The fast-changing skyline of Islamabad
For years, a bank building at Zero Point stood majestically as the most impressive in the town but that status has now been taken away by structures and landmarks that dot the Islamabad skyline today.
Massive development has seen several new buildings come up while other more stylish and mighty buildings are being built with a promise to make the capital look truly modern in the years to come.
The under construction Centaurus complex in the commercial heartland of the city will have a 37-storey hotel, 21-storey residential apartments and a 25-storey corporate office tower besides a shopping mall.
The magnificent design of the complex indeed threatens to overshadow some of the existing buildings and those that would eventually rise. With the National Monument at Shakarparian on one side and the regal Faisal Mosque on the other, the trio of skyscrapers at the Centaurus complex is bound to stand out.
Just as the Faisal Mosque sitting in the lap of the Margalla Hills is a setting fit for a picture postcard, town planners see Centaurus as another of Islamabad’s significant landmarks on its completion in 2010.
With development underway at breakneck speed across the town, be it the construction of new roads, underpasses and interchanges, gardens and parks, hotels and hospitals and what not. The town surely looks well on way to matching any modern metropolis elsewhere.
But problems remain. A long stretch of commercial buildings in Blue Area are an eyesore with no plaza, barring perhaps only a few, that could be rated as having quality looks. However some of the tall buildings just across the road seem to make up for that somehow.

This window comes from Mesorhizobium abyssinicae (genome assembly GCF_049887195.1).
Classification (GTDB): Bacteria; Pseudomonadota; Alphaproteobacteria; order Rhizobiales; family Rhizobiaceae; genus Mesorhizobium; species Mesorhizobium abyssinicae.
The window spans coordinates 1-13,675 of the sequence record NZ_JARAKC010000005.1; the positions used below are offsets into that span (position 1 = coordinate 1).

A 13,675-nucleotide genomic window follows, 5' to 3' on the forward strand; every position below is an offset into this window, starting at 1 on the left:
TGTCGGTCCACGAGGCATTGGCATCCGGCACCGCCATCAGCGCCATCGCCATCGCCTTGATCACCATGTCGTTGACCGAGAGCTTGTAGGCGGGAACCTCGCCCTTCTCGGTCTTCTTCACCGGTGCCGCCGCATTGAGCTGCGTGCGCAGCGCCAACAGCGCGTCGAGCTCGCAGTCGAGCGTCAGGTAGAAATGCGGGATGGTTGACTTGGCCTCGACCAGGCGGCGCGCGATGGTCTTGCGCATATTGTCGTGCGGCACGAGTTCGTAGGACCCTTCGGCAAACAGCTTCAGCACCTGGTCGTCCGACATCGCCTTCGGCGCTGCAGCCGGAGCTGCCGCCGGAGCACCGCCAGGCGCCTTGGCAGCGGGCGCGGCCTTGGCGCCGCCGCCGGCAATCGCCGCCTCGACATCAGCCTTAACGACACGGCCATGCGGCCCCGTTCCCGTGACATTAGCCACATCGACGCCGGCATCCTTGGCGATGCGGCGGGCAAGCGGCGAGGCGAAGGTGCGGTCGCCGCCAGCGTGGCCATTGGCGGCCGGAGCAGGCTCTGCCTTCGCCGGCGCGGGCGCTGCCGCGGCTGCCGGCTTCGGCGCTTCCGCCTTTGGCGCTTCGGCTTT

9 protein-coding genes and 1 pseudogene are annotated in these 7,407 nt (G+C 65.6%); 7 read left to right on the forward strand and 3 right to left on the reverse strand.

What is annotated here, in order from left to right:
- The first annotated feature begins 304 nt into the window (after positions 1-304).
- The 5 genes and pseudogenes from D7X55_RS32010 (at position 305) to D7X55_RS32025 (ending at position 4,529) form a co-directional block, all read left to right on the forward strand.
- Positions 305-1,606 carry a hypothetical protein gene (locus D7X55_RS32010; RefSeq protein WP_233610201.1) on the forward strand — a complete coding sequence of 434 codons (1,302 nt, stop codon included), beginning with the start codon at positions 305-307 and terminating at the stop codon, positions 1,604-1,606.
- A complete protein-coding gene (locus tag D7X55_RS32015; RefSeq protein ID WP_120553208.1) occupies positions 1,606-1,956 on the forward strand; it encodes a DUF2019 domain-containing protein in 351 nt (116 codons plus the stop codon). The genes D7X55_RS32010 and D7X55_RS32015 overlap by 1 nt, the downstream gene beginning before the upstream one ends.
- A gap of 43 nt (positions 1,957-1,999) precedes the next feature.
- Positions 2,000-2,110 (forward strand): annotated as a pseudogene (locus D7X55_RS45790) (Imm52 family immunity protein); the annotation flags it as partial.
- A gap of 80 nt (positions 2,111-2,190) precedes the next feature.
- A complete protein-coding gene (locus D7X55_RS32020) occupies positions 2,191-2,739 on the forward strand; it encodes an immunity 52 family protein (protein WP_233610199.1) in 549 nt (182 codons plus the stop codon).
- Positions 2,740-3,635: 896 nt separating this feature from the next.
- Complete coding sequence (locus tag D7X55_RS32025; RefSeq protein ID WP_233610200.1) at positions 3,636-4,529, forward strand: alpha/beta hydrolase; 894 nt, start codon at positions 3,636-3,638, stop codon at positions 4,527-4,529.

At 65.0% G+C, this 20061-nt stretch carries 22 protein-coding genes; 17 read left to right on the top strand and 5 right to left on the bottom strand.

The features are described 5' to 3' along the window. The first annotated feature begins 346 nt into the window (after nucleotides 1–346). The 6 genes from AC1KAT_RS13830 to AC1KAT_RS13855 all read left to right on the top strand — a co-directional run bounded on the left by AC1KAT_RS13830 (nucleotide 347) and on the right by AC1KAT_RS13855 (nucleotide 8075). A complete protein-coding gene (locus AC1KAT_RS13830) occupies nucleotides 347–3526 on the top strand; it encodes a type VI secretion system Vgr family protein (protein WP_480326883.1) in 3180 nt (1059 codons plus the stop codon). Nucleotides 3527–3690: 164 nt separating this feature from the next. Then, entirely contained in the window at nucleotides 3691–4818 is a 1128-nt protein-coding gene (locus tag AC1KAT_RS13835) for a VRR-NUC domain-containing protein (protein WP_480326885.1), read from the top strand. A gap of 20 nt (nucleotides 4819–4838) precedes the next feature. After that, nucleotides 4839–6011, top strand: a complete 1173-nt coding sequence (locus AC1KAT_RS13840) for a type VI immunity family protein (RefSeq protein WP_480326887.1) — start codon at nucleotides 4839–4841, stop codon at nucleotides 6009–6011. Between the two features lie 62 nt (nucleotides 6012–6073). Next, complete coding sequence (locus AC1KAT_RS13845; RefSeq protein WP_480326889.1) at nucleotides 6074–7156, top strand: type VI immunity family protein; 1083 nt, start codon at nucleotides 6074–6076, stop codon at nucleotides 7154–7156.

The plazas in Blue Area have long been the blot on the face of the town. “The least the owners of these buildings can do is to have them whitewashed, so that they do not look as dirty as they are,” said a local Shafaqat Yar Khan.
Abdul Shakoor, a bank employee, pointed out that not even a single plaza in the entire length of this commercial hub had been built with any aesthetic sense. “I hope that some of the new buildings being constructed would have appropriate designs,” he said.
While it might take months and in some cases years to see all of the development projects having been completed, the latest addition to Islamabad’s string of buildings, the National Monument, has come as a breath of fresh air. Located atop the Shakarparian Hills, the monument’s blossoming flower petals represent the four provinces, which converge upon the crescent and star and depict the firm resolve of people from diverse cultures to guard their national unity.
Designed by Arif Masoud, the monument is a fine example of a combination of art and architecture yet there are people who question the colours chosen by those involved. “Since it represents flower petals some bright colours would have been more appropriate,” said Ansar Kitana, an interior decorator.
But still despite minor objections here and there, it is an addition that has been widely welcomed by the general public now keenly looking forward to more landmarks with which they could identify themselves.